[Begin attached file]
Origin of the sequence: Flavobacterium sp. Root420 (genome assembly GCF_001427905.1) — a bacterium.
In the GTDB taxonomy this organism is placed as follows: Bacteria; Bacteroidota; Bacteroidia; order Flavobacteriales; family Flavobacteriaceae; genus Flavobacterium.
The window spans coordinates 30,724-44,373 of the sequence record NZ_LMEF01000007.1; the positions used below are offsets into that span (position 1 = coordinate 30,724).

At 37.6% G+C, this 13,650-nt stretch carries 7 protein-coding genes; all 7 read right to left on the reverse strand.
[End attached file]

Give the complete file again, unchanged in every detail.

Origin of the sequence: Flavobacterium sp. Root420 (genome assembly GCF_001427905.1) — a bacterium.
In the GTDB taxonomy this organism is placed as follows: Bacteria; Bacteroidota; Bacteroidia; order Flavobacteriales; family Flavobacteriaceae; genus Flavobacterium.
The window spans coordinates 30,724-44,373 of the sequence record NZ_LMEF01000007.1; the positions used below are offsets into that span (position 1 = coordinate 30,724).

At 37.6% G+C, this 13,650-nt stretch carries 7 protein-coding genes; all 7 read right to left on the reverse strand.